Teenagers learn differently from adults, because their brain is still developing and they’re still navigating who they are. It’s a different time to grow up in, but with substances becoming more accessible than ever (especially with the use of technology), researchers and community leaders alike have been trying to find out the best approaches for addiction recovery in this particular group. According to the National Institute on Drug Abuse for Teens (NIDA), teens’ overall use of drugs continues to decrease – which is good news. However, there are still concerns, especially surrounding alcohol, marijuana and other related substances. Whether it’s through peer pressure or an attempt to self-medicate troubling emotions, teens risk the chance of developing an addiction.
The History of the 12 Step Program
Twelve step programs, such as Alcoholics Anonymous (AA) and Narcotics Anonymous (NA) have been around for many, many years. The roots of AA, the first 12 step program, began in 1934, and since then has become a stable component of recovery. Over 2 million people around the world have used these 12 step programs, and many have found success. The 12 steps are guided by religious/spiritual elements that are meant to bring people closer to God, or a Higher Power. Most people have heard of these programs, but much of the discussions are centered towards adult help-seeking. Steven Jaffe, MD, and Professor Emeritus of Psychiatry at Emory University, told DrugFree.org, “These programs were developed for adults, and teenagers are not little adults – they are in a totally different developmental stage.”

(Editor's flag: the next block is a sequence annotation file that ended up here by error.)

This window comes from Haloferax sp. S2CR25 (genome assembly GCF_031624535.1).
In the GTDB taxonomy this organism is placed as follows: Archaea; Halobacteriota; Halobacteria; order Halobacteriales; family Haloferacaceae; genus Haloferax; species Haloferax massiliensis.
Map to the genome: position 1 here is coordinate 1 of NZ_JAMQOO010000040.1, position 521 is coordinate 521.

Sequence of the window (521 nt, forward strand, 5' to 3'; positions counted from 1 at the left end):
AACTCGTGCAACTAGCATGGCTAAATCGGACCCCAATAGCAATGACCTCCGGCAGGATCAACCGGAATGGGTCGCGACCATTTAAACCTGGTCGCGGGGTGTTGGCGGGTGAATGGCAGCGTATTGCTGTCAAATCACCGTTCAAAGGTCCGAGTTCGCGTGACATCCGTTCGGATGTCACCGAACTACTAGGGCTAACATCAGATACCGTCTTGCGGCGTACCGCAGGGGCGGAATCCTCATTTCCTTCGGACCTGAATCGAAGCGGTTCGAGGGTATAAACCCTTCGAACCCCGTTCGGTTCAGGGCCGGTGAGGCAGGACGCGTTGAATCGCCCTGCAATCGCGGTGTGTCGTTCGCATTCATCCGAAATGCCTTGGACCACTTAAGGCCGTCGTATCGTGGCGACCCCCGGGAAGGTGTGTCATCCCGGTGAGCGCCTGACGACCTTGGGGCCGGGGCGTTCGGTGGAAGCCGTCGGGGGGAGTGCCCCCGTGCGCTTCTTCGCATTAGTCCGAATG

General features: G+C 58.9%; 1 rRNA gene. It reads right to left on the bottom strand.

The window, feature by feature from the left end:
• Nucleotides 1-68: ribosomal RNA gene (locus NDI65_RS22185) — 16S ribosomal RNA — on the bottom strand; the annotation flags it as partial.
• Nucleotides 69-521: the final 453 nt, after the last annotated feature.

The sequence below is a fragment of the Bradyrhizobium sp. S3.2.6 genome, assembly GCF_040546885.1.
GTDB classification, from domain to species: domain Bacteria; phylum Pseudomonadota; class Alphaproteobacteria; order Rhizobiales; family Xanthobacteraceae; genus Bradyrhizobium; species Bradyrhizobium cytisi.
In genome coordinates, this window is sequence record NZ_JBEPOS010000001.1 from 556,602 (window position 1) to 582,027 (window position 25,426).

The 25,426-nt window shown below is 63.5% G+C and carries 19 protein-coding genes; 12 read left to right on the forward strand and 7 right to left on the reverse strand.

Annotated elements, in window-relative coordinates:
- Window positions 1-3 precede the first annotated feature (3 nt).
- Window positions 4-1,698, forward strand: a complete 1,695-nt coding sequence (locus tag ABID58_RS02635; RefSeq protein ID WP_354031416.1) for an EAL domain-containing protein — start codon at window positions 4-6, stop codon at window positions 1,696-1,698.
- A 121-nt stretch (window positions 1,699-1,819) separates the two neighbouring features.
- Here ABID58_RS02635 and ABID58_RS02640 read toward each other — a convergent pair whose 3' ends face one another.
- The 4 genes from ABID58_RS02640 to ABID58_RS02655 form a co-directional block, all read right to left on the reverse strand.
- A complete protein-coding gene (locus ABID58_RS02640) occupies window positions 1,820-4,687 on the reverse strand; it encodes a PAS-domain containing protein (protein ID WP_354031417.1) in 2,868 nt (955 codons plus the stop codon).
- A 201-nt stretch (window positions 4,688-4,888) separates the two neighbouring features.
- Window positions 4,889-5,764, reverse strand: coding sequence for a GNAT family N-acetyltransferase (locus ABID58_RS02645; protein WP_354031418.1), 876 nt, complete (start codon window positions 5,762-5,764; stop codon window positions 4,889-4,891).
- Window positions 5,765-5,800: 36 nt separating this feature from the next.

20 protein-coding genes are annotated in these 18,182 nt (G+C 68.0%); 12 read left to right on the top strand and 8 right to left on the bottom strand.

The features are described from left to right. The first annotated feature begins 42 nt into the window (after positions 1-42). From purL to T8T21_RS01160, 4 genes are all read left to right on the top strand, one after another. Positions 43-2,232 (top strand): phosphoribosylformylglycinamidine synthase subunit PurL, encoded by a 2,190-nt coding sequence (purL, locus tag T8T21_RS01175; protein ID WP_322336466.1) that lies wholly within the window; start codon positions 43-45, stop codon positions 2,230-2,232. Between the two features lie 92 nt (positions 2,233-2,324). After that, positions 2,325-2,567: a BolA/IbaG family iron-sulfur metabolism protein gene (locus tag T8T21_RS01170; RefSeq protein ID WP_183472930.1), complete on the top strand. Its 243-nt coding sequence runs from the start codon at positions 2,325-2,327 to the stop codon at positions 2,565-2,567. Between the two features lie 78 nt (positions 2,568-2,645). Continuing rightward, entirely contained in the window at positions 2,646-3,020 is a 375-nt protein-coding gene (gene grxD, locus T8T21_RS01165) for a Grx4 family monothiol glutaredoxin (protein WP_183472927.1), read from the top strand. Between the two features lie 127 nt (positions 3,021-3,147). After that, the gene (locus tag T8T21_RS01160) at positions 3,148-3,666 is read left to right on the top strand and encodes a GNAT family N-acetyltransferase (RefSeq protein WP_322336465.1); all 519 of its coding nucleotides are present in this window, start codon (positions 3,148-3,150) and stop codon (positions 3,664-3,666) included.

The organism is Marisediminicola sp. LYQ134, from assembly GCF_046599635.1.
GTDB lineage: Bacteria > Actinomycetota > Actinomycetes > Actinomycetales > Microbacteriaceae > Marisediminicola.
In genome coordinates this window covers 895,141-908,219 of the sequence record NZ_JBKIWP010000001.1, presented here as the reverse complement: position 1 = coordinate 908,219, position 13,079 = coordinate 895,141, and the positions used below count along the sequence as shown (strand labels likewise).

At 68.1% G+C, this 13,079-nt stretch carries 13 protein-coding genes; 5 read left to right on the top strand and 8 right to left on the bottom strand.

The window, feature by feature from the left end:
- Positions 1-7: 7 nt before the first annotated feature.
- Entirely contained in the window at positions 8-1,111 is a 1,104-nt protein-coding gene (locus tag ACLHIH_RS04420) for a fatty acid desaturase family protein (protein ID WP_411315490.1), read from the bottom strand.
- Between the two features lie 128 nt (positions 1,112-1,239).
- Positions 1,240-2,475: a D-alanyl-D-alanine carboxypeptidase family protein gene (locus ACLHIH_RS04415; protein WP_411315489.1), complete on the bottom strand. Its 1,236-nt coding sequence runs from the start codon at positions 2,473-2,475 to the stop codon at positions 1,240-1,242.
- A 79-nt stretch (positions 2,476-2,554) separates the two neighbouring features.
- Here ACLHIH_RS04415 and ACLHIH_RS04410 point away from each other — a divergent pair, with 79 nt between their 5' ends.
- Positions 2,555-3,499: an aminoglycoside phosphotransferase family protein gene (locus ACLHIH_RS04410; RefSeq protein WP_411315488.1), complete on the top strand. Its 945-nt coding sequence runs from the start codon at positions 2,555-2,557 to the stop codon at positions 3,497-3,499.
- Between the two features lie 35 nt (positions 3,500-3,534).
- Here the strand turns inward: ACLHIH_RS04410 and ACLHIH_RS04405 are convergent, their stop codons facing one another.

Teens do have different processing from adults, and that is why 12-step programs for teens should involve many other components that really fit the developmental stages that they’re at. Teens have shared their experiences with addiction, published by the NIDA. Here is a clip from one teen’s story: “When you’re growing up and you’re falling into a chaotic pit of mental health issues, you can often feel alone… Drug abuse did more damage to my life than I could possibly imagine.”
With so many teens going through similar situations, intensive programs are needed.
The 12 Step Program and Adolescents
The interventions used in 12 step programs could greatly benefit adolescents, but not much research has been done on the subject. In 2016, researchers assessed 36 adolescents who were undergoing a substance use disorder (SUD) outpatient treatment program. Several types of approaches were used together, and the youth attended treatment for several months, including:
- Twelve-step program
- Motivational enhancement therapy
- Cognitive behavioral therapy (CBT)
Access and ease of working through the program was rated as excellent by the youth participants, which greatly increased engagement in the 12-step component. Ultimately, this led to greater abstinence amongst the teenagers; given the fact that these treatment approaches are easy to understand, teens can gain many benefits from them.